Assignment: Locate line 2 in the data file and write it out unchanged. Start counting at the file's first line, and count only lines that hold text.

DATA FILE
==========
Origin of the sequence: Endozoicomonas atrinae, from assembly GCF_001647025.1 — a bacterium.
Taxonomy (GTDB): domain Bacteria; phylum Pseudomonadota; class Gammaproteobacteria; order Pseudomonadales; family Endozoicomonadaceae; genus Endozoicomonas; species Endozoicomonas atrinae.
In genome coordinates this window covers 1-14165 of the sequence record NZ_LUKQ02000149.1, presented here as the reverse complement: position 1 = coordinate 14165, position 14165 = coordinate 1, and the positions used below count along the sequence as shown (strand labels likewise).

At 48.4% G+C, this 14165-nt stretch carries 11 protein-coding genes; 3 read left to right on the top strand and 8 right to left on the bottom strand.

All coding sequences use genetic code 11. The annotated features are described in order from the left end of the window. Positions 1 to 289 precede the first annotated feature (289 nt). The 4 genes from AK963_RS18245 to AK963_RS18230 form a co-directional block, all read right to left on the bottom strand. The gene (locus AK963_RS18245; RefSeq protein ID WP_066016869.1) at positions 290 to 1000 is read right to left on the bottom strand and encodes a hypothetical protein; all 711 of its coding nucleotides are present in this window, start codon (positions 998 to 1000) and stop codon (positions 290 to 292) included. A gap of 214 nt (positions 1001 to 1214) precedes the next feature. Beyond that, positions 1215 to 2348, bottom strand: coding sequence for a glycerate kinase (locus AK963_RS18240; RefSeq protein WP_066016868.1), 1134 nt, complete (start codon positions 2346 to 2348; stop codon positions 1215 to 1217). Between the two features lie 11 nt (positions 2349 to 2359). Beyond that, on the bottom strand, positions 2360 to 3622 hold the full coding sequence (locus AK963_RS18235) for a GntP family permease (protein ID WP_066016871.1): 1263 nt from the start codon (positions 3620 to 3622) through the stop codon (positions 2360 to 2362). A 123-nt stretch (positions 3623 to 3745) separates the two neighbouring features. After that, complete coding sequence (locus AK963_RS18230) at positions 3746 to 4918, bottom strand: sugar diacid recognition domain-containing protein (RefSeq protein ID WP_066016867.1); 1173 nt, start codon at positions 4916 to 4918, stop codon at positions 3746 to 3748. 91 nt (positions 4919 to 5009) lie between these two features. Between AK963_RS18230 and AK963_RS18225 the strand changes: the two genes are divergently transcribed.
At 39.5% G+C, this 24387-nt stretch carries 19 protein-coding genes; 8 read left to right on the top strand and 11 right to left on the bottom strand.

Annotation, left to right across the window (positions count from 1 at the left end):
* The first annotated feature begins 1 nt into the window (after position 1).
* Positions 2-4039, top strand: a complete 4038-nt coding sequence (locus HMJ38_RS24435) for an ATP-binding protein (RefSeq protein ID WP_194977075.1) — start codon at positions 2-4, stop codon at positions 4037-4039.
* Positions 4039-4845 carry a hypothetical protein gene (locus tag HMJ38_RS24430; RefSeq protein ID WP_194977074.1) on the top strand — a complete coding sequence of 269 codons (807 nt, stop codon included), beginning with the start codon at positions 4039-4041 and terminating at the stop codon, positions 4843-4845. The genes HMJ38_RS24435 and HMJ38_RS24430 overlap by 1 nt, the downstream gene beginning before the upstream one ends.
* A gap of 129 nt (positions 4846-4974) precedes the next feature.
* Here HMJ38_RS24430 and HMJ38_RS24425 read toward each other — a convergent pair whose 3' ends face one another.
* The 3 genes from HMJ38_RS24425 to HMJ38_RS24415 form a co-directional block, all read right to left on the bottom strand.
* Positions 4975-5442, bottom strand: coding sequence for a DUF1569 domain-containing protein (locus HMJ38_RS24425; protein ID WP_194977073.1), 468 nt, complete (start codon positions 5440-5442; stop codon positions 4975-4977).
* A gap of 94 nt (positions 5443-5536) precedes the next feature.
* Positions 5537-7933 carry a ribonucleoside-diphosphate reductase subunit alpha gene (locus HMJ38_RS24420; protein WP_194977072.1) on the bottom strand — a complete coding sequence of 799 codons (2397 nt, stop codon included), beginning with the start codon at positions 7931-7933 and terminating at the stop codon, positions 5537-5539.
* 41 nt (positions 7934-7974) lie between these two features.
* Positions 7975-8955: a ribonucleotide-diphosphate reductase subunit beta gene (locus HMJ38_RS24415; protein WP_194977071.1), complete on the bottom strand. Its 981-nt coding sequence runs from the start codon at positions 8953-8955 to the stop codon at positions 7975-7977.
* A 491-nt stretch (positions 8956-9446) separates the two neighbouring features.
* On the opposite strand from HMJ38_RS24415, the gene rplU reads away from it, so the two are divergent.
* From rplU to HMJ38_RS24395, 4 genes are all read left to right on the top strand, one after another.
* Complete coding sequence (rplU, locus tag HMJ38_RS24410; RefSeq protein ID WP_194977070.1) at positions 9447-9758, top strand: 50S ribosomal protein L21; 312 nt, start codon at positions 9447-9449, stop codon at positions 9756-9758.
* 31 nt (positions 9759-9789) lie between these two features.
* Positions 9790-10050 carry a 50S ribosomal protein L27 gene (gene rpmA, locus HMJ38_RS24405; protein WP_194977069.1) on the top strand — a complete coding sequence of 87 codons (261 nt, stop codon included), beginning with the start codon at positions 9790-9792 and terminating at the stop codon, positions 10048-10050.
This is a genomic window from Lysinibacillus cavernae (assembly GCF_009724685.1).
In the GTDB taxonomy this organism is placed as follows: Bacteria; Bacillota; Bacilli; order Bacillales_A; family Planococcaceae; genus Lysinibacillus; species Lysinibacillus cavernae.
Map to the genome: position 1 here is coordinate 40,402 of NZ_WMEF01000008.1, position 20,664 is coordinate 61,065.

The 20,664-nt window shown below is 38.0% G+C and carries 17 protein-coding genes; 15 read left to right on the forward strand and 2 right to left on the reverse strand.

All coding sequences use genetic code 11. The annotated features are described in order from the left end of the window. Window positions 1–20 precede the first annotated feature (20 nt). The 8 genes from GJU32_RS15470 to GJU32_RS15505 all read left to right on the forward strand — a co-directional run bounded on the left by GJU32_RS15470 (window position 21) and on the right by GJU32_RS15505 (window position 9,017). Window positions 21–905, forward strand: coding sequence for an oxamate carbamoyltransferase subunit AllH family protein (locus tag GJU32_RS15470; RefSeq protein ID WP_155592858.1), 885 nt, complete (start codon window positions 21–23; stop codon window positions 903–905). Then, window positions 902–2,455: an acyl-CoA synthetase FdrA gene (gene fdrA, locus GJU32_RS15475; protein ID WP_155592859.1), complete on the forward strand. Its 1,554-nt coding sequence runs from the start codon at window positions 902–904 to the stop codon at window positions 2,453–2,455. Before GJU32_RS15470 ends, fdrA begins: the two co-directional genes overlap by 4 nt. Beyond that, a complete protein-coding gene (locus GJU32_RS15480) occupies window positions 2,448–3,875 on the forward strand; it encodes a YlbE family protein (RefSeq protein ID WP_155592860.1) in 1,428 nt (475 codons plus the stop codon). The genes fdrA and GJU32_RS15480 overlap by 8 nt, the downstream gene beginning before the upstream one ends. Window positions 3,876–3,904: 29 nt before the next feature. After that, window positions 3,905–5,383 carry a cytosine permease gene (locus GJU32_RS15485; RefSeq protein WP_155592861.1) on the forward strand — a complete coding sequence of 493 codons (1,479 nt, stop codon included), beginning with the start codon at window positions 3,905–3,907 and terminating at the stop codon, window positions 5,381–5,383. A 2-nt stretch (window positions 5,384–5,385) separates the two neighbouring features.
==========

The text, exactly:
Taxonomy (GTDB): domain Bacteria; phylum Pseudomonadota; class Gammaproteobacteria; order Pseudomonadales; family Endozoicomonadaceae; genus Endozoicomonas; species Endozoicomonas atrinae.